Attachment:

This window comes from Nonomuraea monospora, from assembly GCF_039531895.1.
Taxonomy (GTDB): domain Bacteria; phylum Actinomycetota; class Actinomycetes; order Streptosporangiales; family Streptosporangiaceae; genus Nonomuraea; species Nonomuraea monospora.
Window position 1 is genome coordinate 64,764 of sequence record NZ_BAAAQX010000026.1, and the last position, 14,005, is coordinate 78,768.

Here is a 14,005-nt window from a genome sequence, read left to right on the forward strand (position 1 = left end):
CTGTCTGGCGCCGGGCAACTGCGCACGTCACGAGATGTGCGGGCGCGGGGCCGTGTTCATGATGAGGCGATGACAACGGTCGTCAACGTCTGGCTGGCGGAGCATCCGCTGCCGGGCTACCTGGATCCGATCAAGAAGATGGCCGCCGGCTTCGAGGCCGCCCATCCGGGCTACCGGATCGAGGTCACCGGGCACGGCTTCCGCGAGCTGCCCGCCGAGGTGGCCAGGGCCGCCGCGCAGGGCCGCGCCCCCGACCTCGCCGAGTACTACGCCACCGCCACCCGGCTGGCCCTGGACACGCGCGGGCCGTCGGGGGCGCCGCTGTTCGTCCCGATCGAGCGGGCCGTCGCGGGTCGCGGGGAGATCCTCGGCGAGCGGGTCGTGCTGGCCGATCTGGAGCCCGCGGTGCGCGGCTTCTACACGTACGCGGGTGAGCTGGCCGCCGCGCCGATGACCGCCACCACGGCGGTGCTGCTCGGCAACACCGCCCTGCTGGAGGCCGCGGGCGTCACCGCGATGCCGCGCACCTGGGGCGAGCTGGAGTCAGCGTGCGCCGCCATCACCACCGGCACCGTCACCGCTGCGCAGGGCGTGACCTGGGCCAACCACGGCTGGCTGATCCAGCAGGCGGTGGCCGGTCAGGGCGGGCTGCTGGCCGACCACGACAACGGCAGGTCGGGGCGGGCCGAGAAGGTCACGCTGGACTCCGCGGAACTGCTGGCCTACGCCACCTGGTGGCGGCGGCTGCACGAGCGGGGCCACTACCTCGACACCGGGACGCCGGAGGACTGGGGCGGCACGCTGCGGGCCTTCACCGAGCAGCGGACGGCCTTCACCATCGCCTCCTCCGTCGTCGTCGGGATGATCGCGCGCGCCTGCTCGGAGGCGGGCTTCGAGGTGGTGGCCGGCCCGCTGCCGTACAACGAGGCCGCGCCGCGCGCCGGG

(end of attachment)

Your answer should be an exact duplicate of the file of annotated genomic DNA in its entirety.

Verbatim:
This window comes from Nonomuraea monospora, from assembly GCF_039531895.1.
Taxonomy (GTDB): domain Bacteria; phylum Actinomycetota; class Actinomycetes; order Streptosporangiales; family Streptosporangiaceae; genus Nonomuraea; species Nonomuraea monospora.
Window position 1 is genome coordinate 64,764 of sequence record NZ_BAAAQX010000026.1, and the last position, 14,005, is coordinate 78,768.

Here is a 14,005-nt window from a genome sequence, read left to right on the forward strand (position 1 = left end):
CTGTCTGGCGCCGGGCAACTGCGCACGTCACGAGATGTGCGGGCGCGGGGCCGTGTTCATGATGAGGCGATGACAACGGTCGTCAACGTCTGGCTGGCGGAGCATCCGCTGCCGGGCTACCTGGATCCGATCAAGAAGATGGCCGCCGGCTTCGAGGCCGCCCATCCGGGCTACCGGATCGAGGTCACCGGGCACGGCTTCCGCGAGCTGCCCGCCGAGGTGGCCAGGGCCGCCGCGCAGGGCCGCGCCCCCGACCTCGCCGAGTACTACGCCACCGCCACCCGGCTGGCCCTGGACACGCGCGGGCCGTCGGGGGCGCCGCTGTTCGTCCCGATCGAGCGGGCCGTCGCGGGTCGCGGGGAGATCCTCGGCGAGCGGGTCGTGCTGGCCGATCTGGAGCCCGCGGTGCGCGGCTTCTACACGTACGCGGGTGAGCTGGCCGCCGCGCCGATGACCGCCACCACGGCGGTGCTGCTCGGCAACACCGCCCTGCTGGAGGCCGCGGGCGTCACCGCGATGCCGCGCACCTGGGGCGAGCTGGAGTCAGCGTGCGCCGCCATCACCACCGGCACCGTCACCGCTGCGCAGGGCGTGACCTGGGCCAACCACGGCTGGCTGATCCAGCAGGCGGTGGCCGGTCAGGGCGGGCTGCTGGCCGACCACGACAACGGCAGGTCGGGGCGGGCCGAGAAGGTCACGCTGGACTCCGCGGAACTGCTGGCCTACGCCACCTGGTGGCGGCGGCTGCACGAGCGGGGCCACTACCTCGACACCGGGACGCCGGAGGACTGGGGCGGCACGCTGCGGGCCTTCACCGAGCAGCGGACGGCCTTCACCATCGCCTCCTCCGTCGTCGTCGGGATGATCGCGCGCGCCTGCTCGGAGGCGGGCTTCGAGGTGGTGGCCGGCCCGCTGCCGTACAACGAGGCCGCGCCGCGCGCCGGG